The Southwestern Historical Quarterly, Volume 66, July 1962 - April, 1963 Page: 223
The following text was automatically extracted from the image on this page using optical character recognition software:
Texas Bounty Land Grants, z835-1888
officers, and empty ranks. Independence was won by volunteers who
came and went largely at their own pleasure, but who were present
in sufficient numbers at San Jacinto."
The various acts, decrees and laws granting bounty lands to men
who would serve in the Texas army made a distinction between
those who joined the regular army and those who went into the
Auxiliary Volunteer Corps.
The act of November 24, 1835, provided that each regular
army non-commissioned officer and private, or his heirs, legal
representative, or assignees, would receive one square mile or
640 acres of land upon being honorably discharged. On Decem-
ber 14 this amount of land was increased by 16o acres making
a total of 800o acres promised to members of the regular army.10
Bounty lands for the "permanent volunteers" or those who
enlisted "for and during the war," were provided for in an act
passed by the council on December 5, 1835. This act promised
the "permanent volunteers" a bounty of 640 acres if they con-
tinued in the service for the duration of the war or were dis-
charged sooner by reason of disability. In the event of a soldier's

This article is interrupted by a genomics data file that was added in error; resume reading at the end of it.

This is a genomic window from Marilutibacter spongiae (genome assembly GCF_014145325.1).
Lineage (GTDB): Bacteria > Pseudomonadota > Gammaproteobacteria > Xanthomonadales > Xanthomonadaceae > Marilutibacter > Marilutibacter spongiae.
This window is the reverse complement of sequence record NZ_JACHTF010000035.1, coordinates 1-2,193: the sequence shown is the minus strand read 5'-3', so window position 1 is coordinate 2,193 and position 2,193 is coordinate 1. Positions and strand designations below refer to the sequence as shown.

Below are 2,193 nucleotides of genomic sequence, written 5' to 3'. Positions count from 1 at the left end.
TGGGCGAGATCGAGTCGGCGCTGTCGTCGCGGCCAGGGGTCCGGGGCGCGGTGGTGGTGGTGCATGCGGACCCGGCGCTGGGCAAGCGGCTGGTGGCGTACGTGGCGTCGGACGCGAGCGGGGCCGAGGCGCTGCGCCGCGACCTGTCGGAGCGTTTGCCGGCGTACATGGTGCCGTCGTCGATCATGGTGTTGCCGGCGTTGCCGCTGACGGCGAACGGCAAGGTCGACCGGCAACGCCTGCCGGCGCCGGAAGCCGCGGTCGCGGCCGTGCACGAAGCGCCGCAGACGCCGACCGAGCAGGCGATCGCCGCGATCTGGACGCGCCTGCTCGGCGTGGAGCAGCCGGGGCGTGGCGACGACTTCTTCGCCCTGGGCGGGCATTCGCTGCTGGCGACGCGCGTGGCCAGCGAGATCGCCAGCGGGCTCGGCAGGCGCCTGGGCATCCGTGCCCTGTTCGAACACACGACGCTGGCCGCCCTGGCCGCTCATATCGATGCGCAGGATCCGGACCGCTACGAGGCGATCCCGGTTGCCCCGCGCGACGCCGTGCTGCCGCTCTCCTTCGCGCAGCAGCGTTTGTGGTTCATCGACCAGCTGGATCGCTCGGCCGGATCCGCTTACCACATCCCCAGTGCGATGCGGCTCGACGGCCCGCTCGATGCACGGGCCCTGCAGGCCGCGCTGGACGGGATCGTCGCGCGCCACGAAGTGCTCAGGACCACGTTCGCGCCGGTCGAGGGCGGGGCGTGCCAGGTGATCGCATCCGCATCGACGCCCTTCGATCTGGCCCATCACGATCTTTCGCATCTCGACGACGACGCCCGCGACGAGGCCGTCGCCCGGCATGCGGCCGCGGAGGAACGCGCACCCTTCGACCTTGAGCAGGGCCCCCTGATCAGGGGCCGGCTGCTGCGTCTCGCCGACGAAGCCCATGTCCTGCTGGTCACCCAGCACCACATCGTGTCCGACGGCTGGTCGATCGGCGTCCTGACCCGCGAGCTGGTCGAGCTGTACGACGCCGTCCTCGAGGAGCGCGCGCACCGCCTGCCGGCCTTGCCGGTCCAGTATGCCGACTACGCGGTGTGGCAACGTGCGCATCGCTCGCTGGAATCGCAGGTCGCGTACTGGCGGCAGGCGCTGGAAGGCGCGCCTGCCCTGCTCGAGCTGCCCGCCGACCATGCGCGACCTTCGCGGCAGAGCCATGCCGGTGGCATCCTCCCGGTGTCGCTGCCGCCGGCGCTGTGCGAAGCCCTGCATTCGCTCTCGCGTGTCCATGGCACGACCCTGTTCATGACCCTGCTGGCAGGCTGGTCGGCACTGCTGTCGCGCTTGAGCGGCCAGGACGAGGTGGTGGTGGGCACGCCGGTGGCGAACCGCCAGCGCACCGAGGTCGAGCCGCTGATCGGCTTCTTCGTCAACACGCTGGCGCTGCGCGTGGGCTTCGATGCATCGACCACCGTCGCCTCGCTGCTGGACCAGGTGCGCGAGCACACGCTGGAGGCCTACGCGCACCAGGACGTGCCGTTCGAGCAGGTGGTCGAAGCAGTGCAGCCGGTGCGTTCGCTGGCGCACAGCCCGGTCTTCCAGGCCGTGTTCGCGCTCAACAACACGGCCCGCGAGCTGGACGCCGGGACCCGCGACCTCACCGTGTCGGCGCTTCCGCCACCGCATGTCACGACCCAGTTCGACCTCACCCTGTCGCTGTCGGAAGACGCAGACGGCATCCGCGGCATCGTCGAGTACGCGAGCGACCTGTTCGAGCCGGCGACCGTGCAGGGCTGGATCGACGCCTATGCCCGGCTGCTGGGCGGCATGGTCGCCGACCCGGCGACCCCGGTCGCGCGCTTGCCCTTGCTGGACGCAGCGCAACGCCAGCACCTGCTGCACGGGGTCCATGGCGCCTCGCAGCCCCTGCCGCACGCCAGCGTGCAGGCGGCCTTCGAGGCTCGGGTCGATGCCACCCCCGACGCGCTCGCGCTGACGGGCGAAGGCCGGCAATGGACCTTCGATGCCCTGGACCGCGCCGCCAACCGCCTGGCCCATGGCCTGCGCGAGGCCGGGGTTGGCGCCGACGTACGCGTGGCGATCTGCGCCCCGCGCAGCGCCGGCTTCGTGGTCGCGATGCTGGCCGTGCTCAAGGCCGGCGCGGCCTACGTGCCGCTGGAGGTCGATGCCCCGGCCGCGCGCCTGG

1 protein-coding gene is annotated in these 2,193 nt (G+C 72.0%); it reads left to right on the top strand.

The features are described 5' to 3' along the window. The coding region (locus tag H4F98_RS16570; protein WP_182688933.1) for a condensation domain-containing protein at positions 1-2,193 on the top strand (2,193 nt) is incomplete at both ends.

death before the war ended, his heirs or legal representatives
would receive the bounty land."1
At first no bounty land was offered to those who volunteered
for less than the duration, but bounty policy was soon expanded.
As early as November 9, 1835, the Consultation had voted to
pay volunteers $2o per month and had adopted an amendment
by R. R. Royall which added that the soldiers "shall receive such
other donations of land as this government shall vote them for
their patriotism."'12 The act of December 5, 1835, offered a bounty
of 32o acres to those who volunteered for three months,3 and on
December 11, 1835, the council authorized a bounty of 640
acres to the heirs of any volunter who was killed in battle or
died as a result of any accident or sickness while in the service.4
8Ralph W. Steen, "Analysis of the Work of the General Council, Provisional
Government of Texas, 1885-1836," Southwestern Historical Quarterly, XLI, 324.
9Gammel, Laws of Texas, I, 926.
Here’s what’s next.
This issue can be searched. Note: Results may vary based on the legibility of text within the document.
Citing and Sharing
Basic information for referencing this web page. We also provide extended guidance on usage rights, references, copying or embedding.
Reference the current page of this Periodical.
Texas State Historical Association. The Southwestern Historical Quarterly, Volume 66, July 1962 - April, 1963, periodical, 1963; Austin, Texas. (texashistory.unt.edu/ark:/67531/metapth101196/m1/243/?rotate=90: accessed June 23, 2017), University of North Texas Libraries, The Portal to Texas History, texashistory.unt.edu; crediting Texas State Historical Association.